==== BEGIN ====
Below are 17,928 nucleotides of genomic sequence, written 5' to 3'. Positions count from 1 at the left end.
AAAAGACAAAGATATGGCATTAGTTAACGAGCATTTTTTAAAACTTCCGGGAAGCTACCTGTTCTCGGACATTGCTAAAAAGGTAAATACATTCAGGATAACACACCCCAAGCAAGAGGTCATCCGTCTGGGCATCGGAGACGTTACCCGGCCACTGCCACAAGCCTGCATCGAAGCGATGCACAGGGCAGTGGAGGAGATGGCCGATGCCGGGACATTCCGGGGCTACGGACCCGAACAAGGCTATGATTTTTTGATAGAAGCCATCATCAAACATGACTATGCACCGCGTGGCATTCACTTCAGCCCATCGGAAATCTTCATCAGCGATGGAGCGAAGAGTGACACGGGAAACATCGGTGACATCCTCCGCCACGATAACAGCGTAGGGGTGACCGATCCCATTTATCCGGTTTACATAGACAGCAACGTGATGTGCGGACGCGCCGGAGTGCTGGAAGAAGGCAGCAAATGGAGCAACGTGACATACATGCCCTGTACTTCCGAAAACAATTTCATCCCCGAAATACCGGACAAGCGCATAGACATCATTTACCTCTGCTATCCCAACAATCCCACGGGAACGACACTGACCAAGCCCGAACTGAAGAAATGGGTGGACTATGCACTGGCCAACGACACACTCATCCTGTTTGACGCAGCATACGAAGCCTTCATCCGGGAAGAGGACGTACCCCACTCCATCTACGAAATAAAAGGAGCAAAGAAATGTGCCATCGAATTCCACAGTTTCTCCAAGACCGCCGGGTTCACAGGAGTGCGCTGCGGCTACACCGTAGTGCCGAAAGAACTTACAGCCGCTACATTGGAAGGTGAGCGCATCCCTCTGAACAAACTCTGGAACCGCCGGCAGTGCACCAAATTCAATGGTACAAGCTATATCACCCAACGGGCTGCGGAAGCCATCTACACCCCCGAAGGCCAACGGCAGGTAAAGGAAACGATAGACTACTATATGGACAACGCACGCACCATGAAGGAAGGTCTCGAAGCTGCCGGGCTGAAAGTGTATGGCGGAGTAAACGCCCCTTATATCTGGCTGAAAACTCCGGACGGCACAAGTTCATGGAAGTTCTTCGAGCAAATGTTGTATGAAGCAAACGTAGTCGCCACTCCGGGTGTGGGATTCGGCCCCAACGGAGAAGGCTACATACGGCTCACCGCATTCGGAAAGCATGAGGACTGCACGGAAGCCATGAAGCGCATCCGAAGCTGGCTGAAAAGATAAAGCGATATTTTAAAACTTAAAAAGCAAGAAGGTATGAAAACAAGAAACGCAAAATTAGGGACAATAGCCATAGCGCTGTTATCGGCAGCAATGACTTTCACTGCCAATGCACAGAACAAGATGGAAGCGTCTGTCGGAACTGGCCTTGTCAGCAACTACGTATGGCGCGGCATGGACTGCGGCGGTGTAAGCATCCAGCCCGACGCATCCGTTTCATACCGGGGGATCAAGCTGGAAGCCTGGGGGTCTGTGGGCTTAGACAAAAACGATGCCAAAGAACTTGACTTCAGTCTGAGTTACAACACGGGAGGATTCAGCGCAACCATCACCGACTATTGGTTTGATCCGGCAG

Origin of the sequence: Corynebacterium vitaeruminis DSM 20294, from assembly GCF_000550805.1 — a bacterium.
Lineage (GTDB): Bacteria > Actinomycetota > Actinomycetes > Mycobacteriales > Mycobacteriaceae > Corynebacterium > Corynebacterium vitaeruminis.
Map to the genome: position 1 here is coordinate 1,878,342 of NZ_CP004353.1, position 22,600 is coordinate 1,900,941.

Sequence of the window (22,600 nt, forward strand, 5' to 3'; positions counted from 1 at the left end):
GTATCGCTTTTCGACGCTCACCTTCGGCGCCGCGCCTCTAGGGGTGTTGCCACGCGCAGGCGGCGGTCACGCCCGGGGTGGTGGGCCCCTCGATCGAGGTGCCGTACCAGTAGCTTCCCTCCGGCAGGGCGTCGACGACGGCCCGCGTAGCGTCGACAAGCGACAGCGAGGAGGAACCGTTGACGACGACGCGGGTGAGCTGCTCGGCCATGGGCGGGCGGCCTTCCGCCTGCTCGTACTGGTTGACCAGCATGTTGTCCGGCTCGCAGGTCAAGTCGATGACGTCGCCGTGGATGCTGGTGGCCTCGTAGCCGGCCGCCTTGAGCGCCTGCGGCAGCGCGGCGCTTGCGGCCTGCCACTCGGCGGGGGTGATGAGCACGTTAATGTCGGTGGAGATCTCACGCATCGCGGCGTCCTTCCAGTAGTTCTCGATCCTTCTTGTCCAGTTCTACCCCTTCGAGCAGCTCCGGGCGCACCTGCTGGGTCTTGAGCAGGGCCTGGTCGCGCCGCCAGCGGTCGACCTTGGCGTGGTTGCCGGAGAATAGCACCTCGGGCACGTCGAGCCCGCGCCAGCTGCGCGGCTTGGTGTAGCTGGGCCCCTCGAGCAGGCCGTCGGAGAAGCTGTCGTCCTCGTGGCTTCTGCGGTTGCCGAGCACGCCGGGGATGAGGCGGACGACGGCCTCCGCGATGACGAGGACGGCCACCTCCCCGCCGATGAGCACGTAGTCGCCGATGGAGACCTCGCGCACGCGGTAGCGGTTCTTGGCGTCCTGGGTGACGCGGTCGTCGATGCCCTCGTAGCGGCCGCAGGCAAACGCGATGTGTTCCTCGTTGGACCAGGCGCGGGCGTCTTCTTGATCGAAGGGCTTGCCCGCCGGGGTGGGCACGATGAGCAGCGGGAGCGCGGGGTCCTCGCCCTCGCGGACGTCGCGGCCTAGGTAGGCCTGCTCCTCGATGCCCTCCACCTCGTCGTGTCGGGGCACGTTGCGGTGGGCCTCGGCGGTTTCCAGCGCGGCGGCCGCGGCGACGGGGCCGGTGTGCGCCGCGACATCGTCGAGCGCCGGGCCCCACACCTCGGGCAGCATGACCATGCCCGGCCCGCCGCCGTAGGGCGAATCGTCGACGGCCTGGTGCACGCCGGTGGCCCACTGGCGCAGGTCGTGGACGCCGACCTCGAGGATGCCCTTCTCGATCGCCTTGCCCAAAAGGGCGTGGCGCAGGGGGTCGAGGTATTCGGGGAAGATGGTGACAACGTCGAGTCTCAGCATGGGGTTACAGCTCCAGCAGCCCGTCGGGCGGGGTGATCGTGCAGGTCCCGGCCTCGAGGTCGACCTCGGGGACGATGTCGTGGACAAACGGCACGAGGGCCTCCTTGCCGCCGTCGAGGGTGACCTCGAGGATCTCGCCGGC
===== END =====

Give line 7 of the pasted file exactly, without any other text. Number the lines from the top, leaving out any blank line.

GTATCGCTTTTCGACGCTCACCTTCGGCGCCGCGCCTCTAGGGGTGTTGCCACGCGCAGGCGGCGGTCACGCCCGGGGTGGTGGGCCCCTCGATCGAGGTGCCGTACCAGTAGCTTCCCTCCGGCAGGGCGTCGACGACGGCCCGCGTAGCGTCGACAAGCGACAGCGAGGAGGAACCGTTGACGACGACGCGGGTGAGCTGCTCGGCCATGGGCGGGCGGCCTTCCGCCTGCTCGTACTGGTTGACCAGCATGTTGTCCGGCTCGCAGGTCAAGTCGATGACGTCGCCGTGGATGCTGGTGGCCTCGTAGCCGGCCGCCTTGAGCGCCTGCGGCAGCGCGGCGCTTGCGGCCTGCCACTCGGCGGGGGTGATGAGCACGTTAATGTCGGTGGAGATCTCACGCATCGCGGCGTCCTTCCAGTAGTTCTCGATCCTTCTTGTCCAGTTCTACCCCTTCGAGCAGCTCCGGGCGCACCTGCTGGGTCTTGAGCAGGGCCTGGTCGCGCCGCCAGCGGTCGACCTTGGCGTGGTTGCCGGAGAATAGCACCTCGGGCACGTCGAGCCCGCGCCAGCTGCGCGGCTTGGTGTAGCTGGGCCCCTCGAGCAGGCCGTCGGAGAAGCTGTCGTCCTCGTGGCTTCTGCGGTTGCCGAGCACGCCGGGGATGAGGCGGACGACGGCCTCCGCGATGACGAGGACGGCCACCTCCCCGCCGATGAGCACGTAGTCGCCGATGGAGACCTCGCGCACGCGGTAGCGGTTCTTGGCGTCCTGGGTGACGCGGTCGTCGATGCCCTCGTAGCGGCCGCAGGCAAACGCGATGTGTTCCTCGTTGGACCAGGCGCGGGCGTCTTCTTGATCGAAGGGCTTGCCCGCCGGGGTGGGCACGATGAGCAGCGGGAGCGCGGGGTCCTCGCCCTCGCGGACGTCGCGGCCTAGGTAGGCCTGCTCCTCGATGCCCTCCACCTCGTCGTGTCGGGGCACGTTGCGGTGGGCCTCGGCGGTTTCCAGCGCGGCGGCCGCGGCGACGGGGCCGGTGTGCGCCGCGACATCGTCGAGCGCCGGGCCCCACACCTCGGGCAGCATGACCATGCCCGGCCCGCCGCCGTAGGGCGAATCGTCGACGGCCTGGTGCACGCCGGTGGCCCACTGGCGCAGGTCGTGGACGCCGACCTCGAGGATGCCCTTCTCGATCGCCTTGCCCAAAAGGGCGTGGCGCAGGGGGTCGAGGTATTCGGGGAAGATGGTGACAACGTCGAGTCTCAGCATGGGGTTACAGCTCCAGCAGCCCGTCGGGCGGGGTGATCGTGCAGGTCCCGGCCTCGAGGTCGACCTCGGGGACGATGTCGTGGACAAACGGCACGAGGGCCTCCTTGCCGCCGTCGAGGGTGACCTCGAGGATCTCGCCGGC